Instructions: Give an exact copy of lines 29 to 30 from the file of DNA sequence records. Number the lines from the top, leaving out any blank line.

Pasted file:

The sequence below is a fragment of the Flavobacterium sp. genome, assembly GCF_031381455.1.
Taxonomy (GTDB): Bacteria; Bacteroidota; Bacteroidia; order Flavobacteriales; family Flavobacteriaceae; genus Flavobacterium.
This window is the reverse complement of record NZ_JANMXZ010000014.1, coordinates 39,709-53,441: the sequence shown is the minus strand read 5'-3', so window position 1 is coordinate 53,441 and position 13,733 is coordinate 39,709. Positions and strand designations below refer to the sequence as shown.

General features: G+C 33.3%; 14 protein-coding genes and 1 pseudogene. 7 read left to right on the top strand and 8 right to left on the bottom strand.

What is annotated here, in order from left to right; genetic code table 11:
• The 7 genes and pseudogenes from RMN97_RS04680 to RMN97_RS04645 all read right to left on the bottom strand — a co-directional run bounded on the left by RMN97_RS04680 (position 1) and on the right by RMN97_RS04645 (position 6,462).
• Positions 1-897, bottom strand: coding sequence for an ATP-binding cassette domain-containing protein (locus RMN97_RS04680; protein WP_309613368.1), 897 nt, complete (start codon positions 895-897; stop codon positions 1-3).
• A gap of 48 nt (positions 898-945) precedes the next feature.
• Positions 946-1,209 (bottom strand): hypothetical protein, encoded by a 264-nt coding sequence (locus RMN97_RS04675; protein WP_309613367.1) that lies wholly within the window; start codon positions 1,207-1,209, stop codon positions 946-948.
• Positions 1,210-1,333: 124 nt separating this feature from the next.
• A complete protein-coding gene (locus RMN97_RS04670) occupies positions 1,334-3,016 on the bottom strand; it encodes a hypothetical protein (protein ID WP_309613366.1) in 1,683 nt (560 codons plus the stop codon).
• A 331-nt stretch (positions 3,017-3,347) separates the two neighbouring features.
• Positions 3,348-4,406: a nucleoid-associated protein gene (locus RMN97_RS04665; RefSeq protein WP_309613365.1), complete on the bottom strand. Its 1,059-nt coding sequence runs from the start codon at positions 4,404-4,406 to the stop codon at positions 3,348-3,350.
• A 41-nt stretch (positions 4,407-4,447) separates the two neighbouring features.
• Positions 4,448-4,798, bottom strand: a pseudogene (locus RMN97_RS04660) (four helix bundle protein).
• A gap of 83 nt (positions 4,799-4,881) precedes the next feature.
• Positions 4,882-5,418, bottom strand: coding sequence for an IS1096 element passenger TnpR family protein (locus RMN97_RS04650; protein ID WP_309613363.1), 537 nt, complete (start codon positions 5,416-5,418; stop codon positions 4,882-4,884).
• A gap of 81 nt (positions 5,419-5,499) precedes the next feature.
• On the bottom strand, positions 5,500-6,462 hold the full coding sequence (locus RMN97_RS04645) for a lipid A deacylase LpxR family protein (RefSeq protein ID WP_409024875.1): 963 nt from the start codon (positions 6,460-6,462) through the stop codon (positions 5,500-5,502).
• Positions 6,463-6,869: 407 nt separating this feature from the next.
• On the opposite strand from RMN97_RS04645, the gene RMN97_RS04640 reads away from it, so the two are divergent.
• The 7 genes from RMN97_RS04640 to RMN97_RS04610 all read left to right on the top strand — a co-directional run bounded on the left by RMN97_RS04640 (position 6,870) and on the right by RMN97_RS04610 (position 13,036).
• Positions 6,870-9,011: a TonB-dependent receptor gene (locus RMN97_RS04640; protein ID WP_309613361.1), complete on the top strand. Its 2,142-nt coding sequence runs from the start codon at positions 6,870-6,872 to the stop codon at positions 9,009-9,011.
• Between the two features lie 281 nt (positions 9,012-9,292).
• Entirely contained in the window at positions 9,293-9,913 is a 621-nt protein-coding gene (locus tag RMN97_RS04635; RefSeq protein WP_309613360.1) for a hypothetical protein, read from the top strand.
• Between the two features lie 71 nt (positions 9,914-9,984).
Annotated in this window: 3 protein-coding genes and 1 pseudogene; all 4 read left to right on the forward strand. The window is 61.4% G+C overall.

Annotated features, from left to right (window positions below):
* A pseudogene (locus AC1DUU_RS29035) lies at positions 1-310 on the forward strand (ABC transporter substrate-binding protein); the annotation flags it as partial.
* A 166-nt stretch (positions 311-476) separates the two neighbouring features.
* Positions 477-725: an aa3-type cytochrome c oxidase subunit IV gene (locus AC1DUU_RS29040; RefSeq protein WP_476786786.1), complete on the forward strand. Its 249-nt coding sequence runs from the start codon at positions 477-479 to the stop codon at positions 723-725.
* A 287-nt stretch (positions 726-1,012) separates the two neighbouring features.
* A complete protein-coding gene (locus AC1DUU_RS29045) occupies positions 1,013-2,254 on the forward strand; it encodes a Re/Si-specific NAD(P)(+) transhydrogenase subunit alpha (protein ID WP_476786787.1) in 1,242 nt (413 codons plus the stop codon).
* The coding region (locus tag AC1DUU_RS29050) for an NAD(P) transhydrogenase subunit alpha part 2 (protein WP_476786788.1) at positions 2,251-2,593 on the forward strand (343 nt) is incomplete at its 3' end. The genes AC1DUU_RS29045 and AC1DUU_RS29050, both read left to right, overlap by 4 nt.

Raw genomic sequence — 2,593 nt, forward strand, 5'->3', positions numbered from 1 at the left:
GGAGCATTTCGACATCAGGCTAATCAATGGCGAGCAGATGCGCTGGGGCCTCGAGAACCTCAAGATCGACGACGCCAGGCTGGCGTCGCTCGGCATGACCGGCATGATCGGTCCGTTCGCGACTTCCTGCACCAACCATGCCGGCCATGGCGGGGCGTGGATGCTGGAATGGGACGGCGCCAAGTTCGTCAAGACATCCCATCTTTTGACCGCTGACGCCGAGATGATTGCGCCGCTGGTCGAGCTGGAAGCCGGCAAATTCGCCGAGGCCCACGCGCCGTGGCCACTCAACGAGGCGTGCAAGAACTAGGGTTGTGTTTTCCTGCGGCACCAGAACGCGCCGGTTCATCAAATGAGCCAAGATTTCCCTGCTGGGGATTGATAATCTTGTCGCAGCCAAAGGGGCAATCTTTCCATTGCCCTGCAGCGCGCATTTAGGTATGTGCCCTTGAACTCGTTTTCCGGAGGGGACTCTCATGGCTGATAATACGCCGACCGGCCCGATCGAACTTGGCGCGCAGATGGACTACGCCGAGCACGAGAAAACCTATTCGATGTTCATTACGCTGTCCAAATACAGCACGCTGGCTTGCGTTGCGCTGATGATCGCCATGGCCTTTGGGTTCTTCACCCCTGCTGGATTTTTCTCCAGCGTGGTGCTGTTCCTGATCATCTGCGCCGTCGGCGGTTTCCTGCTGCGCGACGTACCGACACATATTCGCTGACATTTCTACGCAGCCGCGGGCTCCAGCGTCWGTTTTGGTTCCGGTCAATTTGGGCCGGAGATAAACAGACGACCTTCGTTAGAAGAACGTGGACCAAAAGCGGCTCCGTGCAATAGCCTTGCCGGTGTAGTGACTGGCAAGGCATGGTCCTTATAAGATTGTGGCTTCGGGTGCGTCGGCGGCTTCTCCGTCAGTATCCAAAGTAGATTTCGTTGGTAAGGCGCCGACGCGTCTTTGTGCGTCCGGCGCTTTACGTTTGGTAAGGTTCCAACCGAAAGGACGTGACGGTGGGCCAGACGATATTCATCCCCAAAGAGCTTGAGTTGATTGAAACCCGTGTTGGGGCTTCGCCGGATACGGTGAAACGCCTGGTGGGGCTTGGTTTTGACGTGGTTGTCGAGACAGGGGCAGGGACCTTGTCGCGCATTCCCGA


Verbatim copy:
* A pseudogene (locus AC1DUU_RS29035) lies at positions 1-310 on the forward strand (ABC transporter substrate-binding protein); the annotation flags it as partial.
* A 166-nt stretch (positions 311-476) separates the two neighbouring features.